“The Tax Wedge: How Worker Salaries Are Impacted by OECD Country Taxes”

2023-04-28 05:03:54

The tax cost that a worker must pay as a percentage of their salary in member countries of the Organization for Economic Co-operation and Development (OECD) increased in 2022, according to a latest report from the agency.

This means that today an average wage earner in the member countries is having to pay more tax on the labor income they receive. However, this varies considerably in many countries, depending on their tax regulations.

Belgium is the member country where its workers they allocate a higher percentage of their salary for taxes, with 53%; while, in Latin countries like Colombia, this indicator is 0%.

To give you an idea, in general 34.6% of the salary of an average employee in OECD countries is going to pay social contributions and taxes, once social benefits are subtracted, the report explains. This indicator increased in 23 of the 38 countries of the organization, fell in 11 and remained stable in the remaining four.

What was it due to? To an “incomplete adaptation of the parameters of the tax system to inflation,” explains the international organization. And it is that the annual price rise in member countries rose 9.6% in 2022, compared to 4% in 2021.

In this way, the “tax wedge”, which measures salary taxation, was as follows in the block: as mentioned, Belgium is the member country where the highest percentage of salary goes to pay taxes; it is followed by Germany (47.8%) and France (47%).

The Netherlands (0.69 points) and the United Kingdom (0.54) had the largest increases, while the main decreases were registered in nations such as Hungary (-3.03 points), Slovakia (-0.15) and Greece ( -0.10).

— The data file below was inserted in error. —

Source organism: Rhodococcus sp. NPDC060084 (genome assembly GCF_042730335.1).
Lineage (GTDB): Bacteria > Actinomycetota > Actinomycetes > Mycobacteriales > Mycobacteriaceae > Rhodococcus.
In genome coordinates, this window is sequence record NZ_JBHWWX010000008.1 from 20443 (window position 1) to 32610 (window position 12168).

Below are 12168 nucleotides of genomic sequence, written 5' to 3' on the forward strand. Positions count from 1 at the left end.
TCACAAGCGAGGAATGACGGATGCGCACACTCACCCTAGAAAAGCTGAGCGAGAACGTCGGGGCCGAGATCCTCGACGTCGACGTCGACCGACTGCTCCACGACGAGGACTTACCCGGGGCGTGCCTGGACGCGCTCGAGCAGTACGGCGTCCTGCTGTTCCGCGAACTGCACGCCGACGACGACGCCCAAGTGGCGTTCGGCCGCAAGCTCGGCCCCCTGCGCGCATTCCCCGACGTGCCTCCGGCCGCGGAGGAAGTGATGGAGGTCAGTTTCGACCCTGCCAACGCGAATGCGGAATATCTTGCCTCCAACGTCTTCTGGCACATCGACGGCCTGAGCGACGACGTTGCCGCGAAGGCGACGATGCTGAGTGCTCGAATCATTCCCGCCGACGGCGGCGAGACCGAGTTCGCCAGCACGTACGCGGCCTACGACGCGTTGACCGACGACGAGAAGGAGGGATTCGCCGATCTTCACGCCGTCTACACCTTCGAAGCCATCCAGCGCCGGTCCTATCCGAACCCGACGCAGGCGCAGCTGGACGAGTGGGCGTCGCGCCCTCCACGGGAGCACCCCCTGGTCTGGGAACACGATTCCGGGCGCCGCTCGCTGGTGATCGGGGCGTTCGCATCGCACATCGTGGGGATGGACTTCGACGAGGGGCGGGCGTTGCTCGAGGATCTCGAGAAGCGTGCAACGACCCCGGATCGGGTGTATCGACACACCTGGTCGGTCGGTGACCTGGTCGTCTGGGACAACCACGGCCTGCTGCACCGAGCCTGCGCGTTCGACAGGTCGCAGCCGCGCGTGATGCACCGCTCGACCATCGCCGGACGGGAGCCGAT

In total, 13 OECD countries have labor taxation of more than 40%.

“In a large part of the bloc’s member countries, the ‘tax wedge’ increased for inflationary reasons and the effect this has on the increase in nominal wages and therefore in the payment of labor taxes. Statistically it is an accounting effect, and in real terms, it became less favorable for many citizens to enter the labor market,” said Sebastián Trujillo, an expert on OECD issues.

This is why Taxing Wages 2023, as the official report is called, shows that while nominal wages rose, high inflation across the OECD caused wages to fall in real terms, dealing a double whammy for workers. And it is that the study indicates that real salaries fell an average of 3.3% per year as a result of “strong inflation”.

However, the biggest rise is taking place more pronouncedly in eight types of households, such as those with children and more modest salaries, the annual report points out.

“With inflation reaching its highest level in more than 30 years in 2022, the new analysis shows that effective tax rates increased in most member countries across a range of income levels and household types, with a significant increase for families with children, particularly in the lowest income levels”, the bulletin reads.

In a particular scenario, in several Latin countries this burden is minimal. According to Mauricio Salazar, an expert in tax matters, that 0% in Colombia is because “the OECD definition treats it that way. But technically speaking, there are workers’ contributions to social security; what happens is that the OECD does not count them in taxes”. In the regional ranking, Chile is penultimate with just 7% of “tax wedge”, while Mexico is in fourth place, with 20.4% and an increase of 0.19 percentage points. Costa Rica reaches 29.2% (position 30).

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